These are not criticisms, just observations noted down for posterity. At a time we are told that a second peak is coming and that it is due to undisciplined social gatherings, it might be germane to note the slackening off of NHS discipline.

The service was excellent, if you ignore the fact the test was not necessary and the telephone helpline had proved to be bloody useless after they messed my prescription up.

On the other hand, I was able to collect a blood form, have the test, get my prescription and be given advice by the pharmacist and still get out of the car park in thirty minutes. Impressive stuff.

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Poppy

Tonight I have started learning the names for my finger joints so I can discuss them on the phone. There must be a poem in there somewhere.

I have also been noting the limits to my peaceful right to protest. It’s made a little more complicated by lockdown regulations but I may seek to defend myself using the Cummings or Stanley Johnson defence – I am too important to allow the law to limit my capacity for arrogance.

I’m also not quite sure about the legality of handcuffing myself to property which may or may not belong to someone else. The internet is rather uninformative on that point.

I now need as group of Suffragette bodyguards and I am ready for action.

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Poppy

There is, as you may suspect, a gathering cloud of civil unrest…

I wasn’t able to source any decent photos for peaceful protest or handcuffs on Pexels so I widened my search. Knowing what happens on the internet I really should not have searched for ‘handcuffs’.

That’s why you have poppies instead.

A Quick Post

I passed my blood anti-coagulant blood test, and as a reward I don’t need to go back until 11th December. If it all goes well my next test will be either 25th December or 1st January. I may have to rethink this.

On the other hand, I had a text from the surgery telling me that my doctor wants to see me for a face to face consultation and that I must ring to arrange it. This seems an odd way to offer congratulations so I’m expecting a lecture on my health. More precisely, I’m expecting a lecture on my cavalier attitude to my health.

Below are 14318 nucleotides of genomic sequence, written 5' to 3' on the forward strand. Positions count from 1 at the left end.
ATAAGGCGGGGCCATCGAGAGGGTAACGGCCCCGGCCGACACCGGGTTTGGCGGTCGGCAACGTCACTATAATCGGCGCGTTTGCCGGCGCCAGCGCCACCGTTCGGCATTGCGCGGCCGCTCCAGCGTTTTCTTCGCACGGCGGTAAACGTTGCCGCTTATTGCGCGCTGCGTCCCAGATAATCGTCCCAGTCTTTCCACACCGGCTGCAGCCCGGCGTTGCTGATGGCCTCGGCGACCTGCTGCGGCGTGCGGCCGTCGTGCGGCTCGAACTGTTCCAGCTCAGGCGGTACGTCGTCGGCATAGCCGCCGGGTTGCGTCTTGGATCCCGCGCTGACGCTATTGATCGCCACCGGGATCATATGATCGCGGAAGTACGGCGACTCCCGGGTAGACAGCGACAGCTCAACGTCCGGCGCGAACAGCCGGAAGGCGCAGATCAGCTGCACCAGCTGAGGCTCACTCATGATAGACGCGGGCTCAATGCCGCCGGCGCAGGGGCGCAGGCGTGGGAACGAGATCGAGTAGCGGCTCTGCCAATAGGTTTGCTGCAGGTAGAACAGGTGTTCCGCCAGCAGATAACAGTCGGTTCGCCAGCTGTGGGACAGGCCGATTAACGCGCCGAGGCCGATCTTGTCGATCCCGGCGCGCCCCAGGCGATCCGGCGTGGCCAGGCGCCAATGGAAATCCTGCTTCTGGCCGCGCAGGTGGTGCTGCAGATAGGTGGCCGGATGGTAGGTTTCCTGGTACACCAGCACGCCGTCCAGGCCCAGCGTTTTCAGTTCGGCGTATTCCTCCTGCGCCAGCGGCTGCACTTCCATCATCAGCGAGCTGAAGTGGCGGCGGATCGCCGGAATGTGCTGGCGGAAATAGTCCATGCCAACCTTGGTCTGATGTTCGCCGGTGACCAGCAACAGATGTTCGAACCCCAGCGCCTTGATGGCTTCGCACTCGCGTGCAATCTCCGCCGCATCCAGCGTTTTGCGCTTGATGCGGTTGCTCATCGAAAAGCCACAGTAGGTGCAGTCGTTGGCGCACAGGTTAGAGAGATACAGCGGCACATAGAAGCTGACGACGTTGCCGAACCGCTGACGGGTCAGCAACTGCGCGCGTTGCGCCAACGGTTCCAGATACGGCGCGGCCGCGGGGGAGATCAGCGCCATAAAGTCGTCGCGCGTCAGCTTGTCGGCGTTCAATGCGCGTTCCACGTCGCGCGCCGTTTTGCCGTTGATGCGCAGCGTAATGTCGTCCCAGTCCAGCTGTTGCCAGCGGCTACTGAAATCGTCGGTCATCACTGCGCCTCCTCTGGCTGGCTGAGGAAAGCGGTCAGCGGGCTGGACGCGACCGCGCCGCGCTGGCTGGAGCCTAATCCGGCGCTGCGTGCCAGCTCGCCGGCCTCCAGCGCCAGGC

We filled today, when not being texted, with a visit to Springfields in Lincolnshire, followed by a visit to my father, who trounced me at Snakes and Ladders before defeating me at several games of dominoes. He may not know what day it is, and he can’t remember my name, but he’s still got his competitive edge.

My sister complains that I have it too. She says it as if it’s a bad thing.

 

I get organised, and get punished for it

Tonight, in an organised fashion, I called at the surgery on my way home. It seemed to be a popular time as several other people arrived at the same time. One beat me to the desk and queued behind the woman who was already there.

One didn’t quite beat me to the desk but I held the door and let her go ahead. Before you start criticising me for chavinism reflect on this – I didn’t hold the door because she was a weak and feeble woman: I held the door because my parents brought me up to have good manners.

So, there I was, fourth in the queue. The first woman was one of those people who take a long time over everything, can’t take no for an answer and have no awareness of how many people are queueing behind them thinking of violence.

The second person was unremarkable and finished her enquiry in a couple of minutes.

The third person, the woman I’d held the door for, spent the entire wait hacking and coughing without bothering to cover her mouth. I presume her parents had never told her that coughs and sneezes spread diseases. Fortunately, because I’d let her go first, she was doing it over the people in front. Virtue, as they say, is its own reward.

Eventually I arrived at the front of the line. I picked up my prescription with no problem. The blood test form, however, was another thing altogether. It turned out that there were two of them. One is for blood. This good as the arrangement is that I am having extra samples taken next time I visit phlebotomy.